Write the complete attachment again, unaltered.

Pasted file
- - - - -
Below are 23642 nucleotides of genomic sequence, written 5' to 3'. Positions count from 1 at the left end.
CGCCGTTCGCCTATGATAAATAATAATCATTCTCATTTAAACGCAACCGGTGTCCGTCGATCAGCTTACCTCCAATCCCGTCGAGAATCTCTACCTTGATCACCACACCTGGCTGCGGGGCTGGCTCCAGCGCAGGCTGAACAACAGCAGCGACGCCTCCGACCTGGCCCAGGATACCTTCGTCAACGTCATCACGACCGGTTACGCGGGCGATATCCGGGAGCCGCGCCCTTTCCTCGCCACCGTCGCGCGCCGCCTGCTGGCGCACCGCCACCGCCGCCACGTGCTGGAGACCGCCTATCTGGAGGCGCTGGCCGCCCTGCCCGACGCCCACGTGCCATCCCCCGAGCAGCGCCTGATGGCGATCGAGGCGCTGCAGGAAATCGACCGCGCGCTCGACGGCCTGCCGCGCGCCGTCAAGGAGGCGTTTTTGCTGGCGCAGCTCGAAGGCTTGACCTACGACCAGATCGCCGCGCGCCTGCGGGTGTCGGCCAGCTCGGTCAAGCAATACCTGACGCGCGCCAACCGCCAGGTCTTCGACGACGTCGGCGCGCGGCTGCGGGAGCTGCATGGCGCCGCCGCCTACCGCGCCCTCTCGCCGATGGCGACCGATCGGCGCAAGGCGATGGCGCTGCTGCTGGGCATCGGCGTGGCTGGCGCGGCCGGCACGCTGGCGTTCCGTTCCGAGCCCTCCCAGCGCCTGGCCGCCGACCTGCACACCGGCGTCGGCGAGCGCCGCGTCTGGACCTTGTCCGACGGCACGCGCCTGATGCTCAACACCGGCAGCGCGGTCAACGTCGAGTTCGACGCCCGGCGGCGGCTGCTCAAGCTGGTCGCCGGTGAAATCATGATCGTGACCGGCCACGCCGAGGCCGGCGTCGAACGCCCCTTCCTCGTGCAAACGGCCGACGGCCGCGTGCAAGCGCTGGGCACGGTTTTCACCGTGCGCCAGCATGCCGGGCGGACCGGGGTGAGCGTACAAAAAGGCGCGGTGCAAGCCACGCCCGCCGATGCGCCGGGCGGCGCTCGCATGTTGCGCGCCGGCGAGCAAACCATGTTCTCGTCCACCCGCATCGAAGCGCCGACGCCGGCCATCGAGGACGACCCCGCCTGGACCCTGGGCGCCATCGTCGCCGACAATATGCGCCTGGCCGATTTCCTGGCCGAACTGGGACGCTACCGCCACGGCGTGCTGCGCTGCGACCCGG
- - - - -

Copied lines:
Below are 23642 nucleotides of genomic sequence, written 5' to 3'. Positions count from 1 at the left end.
CGCCGTTCGCCTATGATAAATAATAATCATTCTCATTTAAACGCAACCGGTGTCCGTCGATCAGCTTACCTCCAATCCCGTCGAGAATCTCTACCTTGATCACCACACCTGGCTGCGGGGCTGGCTCCAGCGCAGGCTGAACAACAGCAGCGACGCCTCCGACCTGGCCCAGGATACCTTCGTCAACGTCATCACGACCGGTTACGCGGGCGATATCCGGGAGCCGCGCCCTTTCCTCGCCACCGTCGCGCGCCGCCTGCTGGCGCACCGCCACCGCCGCCACGTGCTGGAGACCGCCTATCTGGAGGCGCTGGCCGCCCTGCCCGACGCCCACGTGCCATCCCCCGAGCAGCGCCTGATGGCGATCGAGGCGCTGCAGGAAATCGACCGCGCGCTCGACGGCCTGCCGCGCGCCGTCAAGGAGGCGTTTTTGCTGGCGCAGCTCGAAGGCTTGACCTACGACCAGATCGCCGCGCGCCTGCGGGTGTCGGCCAGCTCGGTCAAGCAATACCTGACGCGCGCCAACCGCCAGGTCTTCGACGACGTCGGCGCGCGGCTGCGGGAGCTGCATGGCGCCGCCGCCTACCGCGCCCTCTCGCCGATGGCGACCGATCGGCGCAAGGCGATGGCGCTGCTGCTGGGCATCGGCGTGGCTGGCGCGGCCGGCACGCTGGCGTTCCGTTCCGAGCCCTCCCAGCGCCTGGCCGCCGACCTGCACACCGGCGTCGGCGAGCGCCGCGTCTGGACCTTGTCCGACGGCACGCGCCTGATGCTCAACACCGGCAGCGCGGTCAACGTCGAGTTCGACGCCCGGCGGCGGCTGCTCAAGCTGGTCGCCGGTGAAATCATGATCGTGACCGGCCACGCCGAGGCCGGCGTCGAACGCCCCTTCCTCGTGCAAACGGCCGACGGCCGCGTGCAAGCGCTGGGCACGGTTTTCACCGTGCGCCAGCATGCCGGGCGGACCGGGGTGAGCGTACAAAAAGGCGCGGTGCAAGCCACGCCCGCCGATGCGCCGGGCGGCGCTCGCATGTTGCGCGCCGGCGAGCAAACCATGTTCTCGTCCACCCGCATCGAAGCGCCGACGCCGGCCATCGAGGACGACCCCGCCTGGACCCTGGGCGCCATCGTCGCCGACAATATGCGCCTGGCCGATTTCCTGGCCGAACTGGGACGCTACCGCCACGGCGTGCTGCGCTGCGACCCGG